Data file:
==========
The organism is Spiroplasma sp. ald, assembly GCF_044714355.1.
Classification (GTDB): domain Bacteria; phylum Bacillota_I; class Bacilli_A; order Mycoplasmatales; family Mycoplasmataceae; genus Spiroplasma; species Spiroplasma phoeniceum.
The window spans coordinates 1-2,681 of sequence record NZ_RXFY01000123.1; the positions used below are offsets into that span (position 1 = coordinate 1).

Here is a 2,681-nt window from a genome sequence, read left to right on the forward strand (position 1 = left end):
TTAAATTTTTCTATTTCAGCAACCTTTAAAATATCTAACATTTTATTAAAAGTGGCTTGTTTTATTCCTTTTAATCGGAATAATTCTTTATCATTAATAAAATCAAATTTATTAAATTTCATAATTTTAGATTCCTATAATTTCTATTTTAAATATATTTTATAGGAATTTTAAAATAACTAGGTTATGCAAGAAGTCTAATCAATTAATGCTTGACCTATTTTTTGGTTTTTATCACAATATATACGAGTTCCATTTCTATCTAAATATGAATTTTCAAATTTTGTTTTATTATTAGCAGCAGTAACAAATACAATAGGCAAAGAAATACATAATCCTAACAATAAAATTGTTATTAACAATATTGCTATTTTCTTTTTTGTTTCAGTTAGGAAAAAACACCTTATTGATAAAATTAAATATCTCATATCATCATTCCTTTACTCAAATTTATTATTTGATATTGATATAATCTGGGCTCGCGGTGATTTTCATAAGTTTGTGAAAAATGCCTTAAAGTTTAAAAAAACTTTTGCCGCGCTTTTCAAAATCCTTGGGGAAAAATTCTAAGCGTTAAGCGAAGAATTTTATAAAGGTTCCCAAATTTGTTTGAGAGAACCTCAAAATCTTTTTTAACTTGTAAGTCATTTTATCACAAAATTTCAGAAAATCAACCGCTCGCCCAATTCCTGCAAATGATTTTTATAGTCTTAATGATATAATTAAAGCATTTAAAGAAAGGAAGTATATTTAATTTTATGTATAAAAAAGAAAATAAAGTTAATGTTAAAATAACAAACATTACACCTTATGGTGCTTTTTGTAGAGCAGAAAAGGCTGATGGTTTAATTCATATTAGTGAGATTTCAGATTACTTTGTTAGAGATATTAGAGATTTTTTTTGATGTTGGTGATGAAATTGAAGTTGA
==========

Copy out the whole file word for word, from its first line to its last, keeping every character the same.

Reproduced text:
The organism is Spiroplasma sp. ald, assembly GCF_044714355.1.
Classification (GTDB): domain Bacteria; phylum Bacillota_I; class Bacilli_A; order Mycoplasmatales; family Mycoplasmataceae; genus Spiroplasma; species Spiroplasma phoeniceum.
The window spans coordinates 1-2,681 of sequence record NZ_RXFY01000123.1; the positions used below are offsets into that span (position 1 = coordinate 1).

Here is a 2,681-nt window from a genome sequence, read left to right on the forward strand (position 1 = left end):
TTAAATTTTTCTATTTCAGCAACCTTTAAAATATCTAACATTTTATTAAAAGTGGCTTGTTTTATTCCTTTTAATCGGAATAATTCTTTATCATTAATAAAATCAAATTTATTAAATTTCATAATTTTAGATTCCTATAATTTCTATTTTAAATATATTTTATAGGAATTTTAAAATAACTAGGTTATGCAAGAAGTCTAATCAATTAATGCTTGACCTATTTTTTGGTTTTTATCACAATATATACGAGTTCCATTTCTATCTAAATATGAATTTTCAAATTTTGTTTTATTATTAGCAGCAGTAACAAATACAATAGGCAAAGAAATACATAATCCTAACAATAAAATTGTTATTAACAATATTGCTATTTTCTTTTTTGTTTCAGTTAGGAAAAAACACCTTATTGATAAAATTAAATATCTCATATCATCATTCCTTTACTCAAATTTATTATTTGATATTGATATAATCTGGGCTCGCGGTGATTTTCATAAGTTTGTGAAAAATGCCTTAAAGTTTAAAAAAACTTTTGCCGCGCTTTTCAAAATCCTTGGGGAAAAATTCTAAGCGTTAAGCGAAGAATTTTATAAAGGTTCCCAAATTTGTTTGAGAGAACCTCAAAATCTTTTTTAACTTGTAAGTCATTTTATCACAAAATTTCAGAAAATCAACCGCTCGCCCAATTCCTGCAAATGATTTTTATAGTCTTAATGATATAATTAAAGCATTTAAAGAAAGGAAGTATATTTAATTTTATGTATAAAAAAGAAAATAAAGTTAATGTTAAAATAACAAACATTACACCTTATGGTGCTTTTTGTAGAGCAGAAAAGGCTGATGGTTTAATTCATATTAGTGAGATTTCAGATTACTTTGTTAGAGATATTAGAGATTTTTTTTGATGTTGGTGATGAAATTGAAGTTGA